Marina’s Teen Idle, a song that remains in her set today - but her first proper
gig was at a local café, which put on singers every other Thursday.
“There was no stage, you just stood in the corner,” says Áine. “I was the
support. I played five of my own songs at a piano that was way too high for
me. I looked like the Hunchback of Notre Dame.”
She got a job in a hotel to pay for a local producer to record an EP, Paper
Crown, which she posted on Soundcloud. When it was named the best
unsigned EP of 2014 by a music magazine, Áine worked more shifts to fund
her playing sporadic shows with a band, including a competition-winning slot
at Ireland’s Electric Picnic festival. She self-released the sensual, cinematic
song Black Dahlia and began picking up radio play.
In early 2016, Áine twice took the band to London, where they played
Camden’s Dublin Castle and got an invite to perform at Glastonbury for no
“We went for a full week and all slept in a van,” says Áine. “We were only
there to do a set on the Friday in what we thought would be a tent, but
turned out to be a pub. I did 13 original songs and two covers –Teen Idle and
Bad & Beautiful, a mash-up of Gaga’s Bad Romance and Lana’s Young and
Beautiful – and by the end there were 60 people watching, which was
amazing. Afterwards, we got a message saying we’d been picked to play
the backstage bit for TV.”
On the Saturday, watching Adele’s headline set, Áine kept checking her
phone, waiting for a call that never came. Finally, on Sunday, she was given
the slot pre Coldplay and, with just a pianist, performed a spellbinding,
acoustic rendition of Black Dahlia.
Áine was widely described as an Irish Adele, although a wisecracking Lanameets-
Marina would have been more accurate. What was obvious to
everyone who saw her, however, was that Áine was a voice in a generation
who wouldn’t require comparisons for long.
Áine saw out the year that changed her life playing her biggest ever gig, a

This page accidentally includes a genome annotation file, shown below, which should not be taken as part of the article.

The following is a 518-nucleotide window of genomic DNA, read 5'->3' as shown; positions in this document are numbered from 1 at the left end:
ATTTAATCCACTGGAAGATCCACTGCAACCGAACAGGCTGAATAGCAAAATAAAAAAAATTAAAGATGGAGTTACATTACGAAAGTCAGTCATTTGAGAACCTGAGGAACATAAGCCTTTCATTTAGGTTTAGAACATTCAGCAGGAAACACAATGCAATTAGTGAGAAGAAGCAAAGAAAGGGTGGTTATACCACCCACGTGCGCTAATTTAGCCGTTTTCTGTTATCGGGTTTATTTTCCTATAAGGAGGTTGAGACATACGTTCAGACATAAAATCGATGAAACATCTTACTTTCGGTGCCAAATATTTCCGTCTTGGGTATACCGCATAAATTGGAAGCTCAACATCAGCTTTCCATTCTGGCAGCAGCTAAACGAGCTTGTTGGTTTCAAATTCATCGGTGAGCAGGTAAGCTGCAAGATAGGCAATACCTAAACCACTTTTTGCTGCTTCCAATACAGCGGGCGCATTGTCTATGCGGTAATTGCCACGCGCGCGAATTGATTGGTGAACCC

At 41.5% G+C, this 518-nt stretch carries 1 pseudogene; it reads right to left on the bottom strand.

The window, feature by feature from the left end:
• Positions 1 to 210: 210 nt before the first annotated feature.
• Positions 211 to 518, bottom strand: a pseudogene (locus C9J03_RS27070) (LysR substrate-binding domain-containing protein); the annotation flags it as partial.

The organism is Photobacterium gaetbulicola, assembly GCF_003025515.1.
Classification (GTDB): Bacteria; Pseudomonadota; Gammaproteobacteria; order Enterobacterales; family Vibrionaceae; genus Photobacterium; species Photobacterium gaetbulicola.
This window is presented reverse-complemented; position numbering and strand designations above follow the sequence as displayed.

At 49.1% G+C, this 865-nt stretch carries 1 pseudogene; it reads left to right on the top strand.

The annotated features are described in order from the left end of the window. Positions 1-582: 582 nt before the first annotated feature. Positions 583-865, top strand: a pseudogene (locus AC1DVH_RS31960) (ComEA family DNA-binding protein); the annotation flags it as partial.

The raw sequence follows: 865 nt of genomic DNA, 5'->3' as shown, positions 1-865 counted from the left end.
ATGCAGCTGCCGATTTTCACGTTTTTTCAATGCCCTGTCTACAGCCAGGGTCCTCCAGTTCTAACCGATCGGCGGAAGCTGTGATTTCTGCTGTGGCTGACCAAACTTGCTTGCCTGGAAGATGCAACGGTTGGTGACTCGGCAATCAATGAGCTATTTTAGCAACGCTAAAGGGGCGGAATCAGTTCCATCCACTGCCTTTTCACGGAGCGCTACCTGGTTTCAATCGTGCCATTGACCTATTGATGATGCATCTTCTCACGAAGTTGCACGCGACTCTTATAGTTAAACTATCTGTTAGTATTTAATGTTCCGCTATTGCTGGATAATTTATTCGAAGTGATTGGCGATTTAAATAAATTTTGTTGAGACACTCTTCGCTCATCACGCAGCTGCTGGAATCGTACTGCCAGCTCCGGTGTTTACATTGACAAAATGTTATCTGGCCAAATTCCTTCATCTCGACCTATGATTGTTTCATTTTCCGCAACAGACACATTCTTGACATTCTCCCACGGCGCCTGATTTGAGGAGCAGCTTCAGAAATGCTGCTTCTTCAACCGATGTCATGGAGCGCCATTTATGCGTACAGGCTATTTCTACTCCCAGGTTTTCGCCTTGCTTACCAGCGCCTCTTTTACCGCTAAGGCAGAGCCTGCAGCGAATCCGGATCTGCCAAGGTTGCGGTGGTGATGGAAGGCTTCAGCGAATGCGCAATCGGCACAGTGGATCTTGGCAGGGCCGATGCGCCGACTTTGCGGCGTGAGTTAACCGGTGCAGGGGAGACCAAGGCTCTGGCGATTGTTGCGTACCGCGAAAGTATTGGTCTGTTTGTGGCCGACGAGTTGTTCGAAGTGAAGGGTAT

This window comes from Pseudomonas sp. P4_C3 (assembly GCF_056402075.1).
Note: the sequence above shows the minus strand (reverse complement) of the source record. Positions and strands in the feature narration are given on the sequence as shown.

charity show at Dublin’s 3Arena alongside Kodaline and Gavin James. She
sobbed the first time she heard her songs accompanied by an orchestra
because the strings sounded exactly as they always had in her head.
2017 was spent playing scores of shows and festivals and supporting Kodaline
on tour. Last March, Áine put the intoxicating track Plastic online and in
October released her final indie single, the slinky show-stopper Blood
Diamonds, before signing with East West Records.
“It’s actually the third song I ever wrote, but I wanted it to be produced
properly,” says Áine, who teamed up with the London-based musician
Courage (Stormzy, Ray BLK) for the release. “I pictured this lady wearing furs
and diamonds, believing she’s special, but really she’s a delusional bitch. I’m
disgusted by blood diamonds. What sort of person could wear them for the
sake of showing off?”
“I’m a frank writer. Whatever I’m thinking goes straight on the page. I have
opinions and I express them. I’ve never bothered with love songs and I’ll
never be someone with nothing to say. Oh, and expect a fair bit of swearing.
I’m Irish, it’s drilled in to me.”
This year will mostly be devoted to writing and releasing new material,
although Áine continues to play live and a few festivals have been booked.
She has been co-writing, but only on her own terms.
“I’ve got here on my own songs,” she says. “I’m happy to have help and I
won’t be a bitch, but I’ll never sing a song that isn’t me. I have to be myself.”
Her forthcoming single, Beauty Is A Lie is case in point, it’s a sassy, spectral
beauty “calling out all the bullshit we see day to day on social media. We all
do it. People only show an edited version of themselves, the side they think is
‘the best’, but this is the world we are living in. I hate it, but I love it at the
same time”

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Cyprus Avenue
Caroline Street

Tuesday, 11 December 2018 at 20:00